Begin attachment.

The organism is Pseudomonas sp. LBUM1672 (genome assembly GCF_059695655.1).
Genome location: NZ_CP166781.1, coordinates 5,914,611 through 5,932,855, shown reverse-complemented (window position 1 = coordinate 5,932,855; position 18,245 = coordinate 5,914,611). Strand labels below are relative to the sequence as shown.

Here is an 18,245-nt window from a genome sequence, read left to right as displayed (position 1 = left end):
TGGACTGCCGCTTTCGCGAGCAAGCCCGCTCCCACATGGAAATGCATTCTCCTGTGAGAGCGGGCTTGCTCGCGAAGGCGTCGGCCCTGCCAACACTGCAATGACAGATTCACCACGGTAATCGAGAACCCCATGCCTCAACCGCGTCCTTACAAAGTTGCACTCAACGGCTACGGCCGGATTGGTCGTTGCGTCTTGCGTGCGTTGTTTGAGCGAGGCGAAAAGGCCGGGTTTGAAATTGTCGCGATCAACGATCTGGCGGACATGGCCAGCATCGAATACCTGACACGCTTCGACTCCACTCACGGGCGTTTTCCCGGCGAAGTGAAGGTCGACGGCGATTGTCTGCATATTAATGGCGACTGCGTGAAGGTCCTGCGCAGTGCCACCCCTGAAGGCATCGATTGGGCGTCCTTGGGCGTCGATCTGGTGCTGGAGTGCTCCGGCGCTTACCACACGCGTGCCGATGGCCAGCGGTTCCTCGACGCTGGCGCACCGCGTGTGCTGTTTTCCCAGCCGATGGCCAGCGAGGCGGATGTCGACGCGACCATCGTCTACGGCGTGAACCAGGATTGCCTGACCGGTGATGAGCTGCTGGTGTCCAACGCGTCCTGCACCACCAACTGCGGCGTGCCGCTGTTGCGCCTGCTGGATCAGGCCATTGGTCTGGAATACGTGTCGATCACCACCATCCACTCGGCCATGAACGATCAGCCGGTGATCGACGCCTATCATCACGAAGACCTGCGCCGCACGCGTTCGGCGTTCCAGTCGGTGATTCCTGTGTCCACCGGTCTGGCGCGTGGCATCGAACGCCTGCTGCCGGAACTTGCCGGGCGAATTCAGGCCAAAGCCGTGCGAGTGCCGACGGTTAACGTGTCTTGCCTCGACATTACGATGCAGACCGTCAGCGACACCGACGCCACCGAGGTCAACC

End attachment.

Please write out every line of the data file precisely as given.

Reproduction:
The organism is Pseudomonas sp. LBUM1672 (genome assembly GCF_059695655.1).
Genome location: NZ_CP166781.1, coordinates 5,914,611 through 5,932,855, shown reverse-complemented (window position 1 = coordinate 5,932,855; position 18,245 = coordinate 5,914,611). Strand labels below are relative to the sequence as shown.

Here is an 18,245-nt window from a genome sequence, read left to right as displayed (position 1 = left end):
TGGACTGCCGCTTTCGCGAGCAAGCCCGCTCCCACATGGAAATGCATTCTCCTGTGAGAGCGGGCTTGCTCGCGAAGGCGTCGGCCCTGCCAACACTGCAATGACAGATTCACCACGGTAATCGAGAACCCCATGCCTCAACCGCGTCCTTACAAAGTTGCACTCAACGGCTACGGCCGGATTGGTCGTTGCGTCTTGCGTGCGTTGTTTGAGCGAGGCGAAAAGGCCGGGTTTGAAATTGTCGCGATCAACGATCTGGCGGACATGGCCAGCATCGAATACCTGACACGCTTCGACTCCACTCACGGGCGTTTTCCCGGCGAAGTGAAGGTCGACGGCGATTGTCTGCATATTAATGGCGACTGCGTGAAGGTCCTGCGCAGTGCCACCCCTGAAGGCATCGATTGGGCGTCCTTGGGCGTCGATCTGGTGCTGGAGTGCTCCGGCGCTTACCACACGCGTGCCGATGGCCAGCGGTTCCTCGACGCTGGCGCACCGCGTGTGCTGTTTTCCCAGCCGATGGCCAGCGAGGCGGATGTCGACGCGACCATCGTCTACGGCGTGAACCAGGATTGCCTGACCGGTGATGAGCTGCTGGTGTCCAACGCGTCCTGCACCACCAACTGCGGCGTGCCGCTGTTGCGCCTGCTGGATCAGGCCATTGGTCTGGAATACGTGTCGATCACCACCATCCACTCGGCCATGAACGATCAGCCGGTGATCGACGCCTATCATCACGAAGACCTGCGCCGCACGCGTTCGGCGTTCCAGTCGGTGATTCCTGTGTCCACCGGTCTGGCGCGTGGCATCGAACGCCTGCTGCCGGAACTTGCCGGGCGAATTCAGGCCAAAGCCGTGCGAGTGCCGACGGTTAACGTGTCTTGCCTCGACATTACGATGCAGACCGTCAGCGACACCGACGCCACCGAGGTCAACC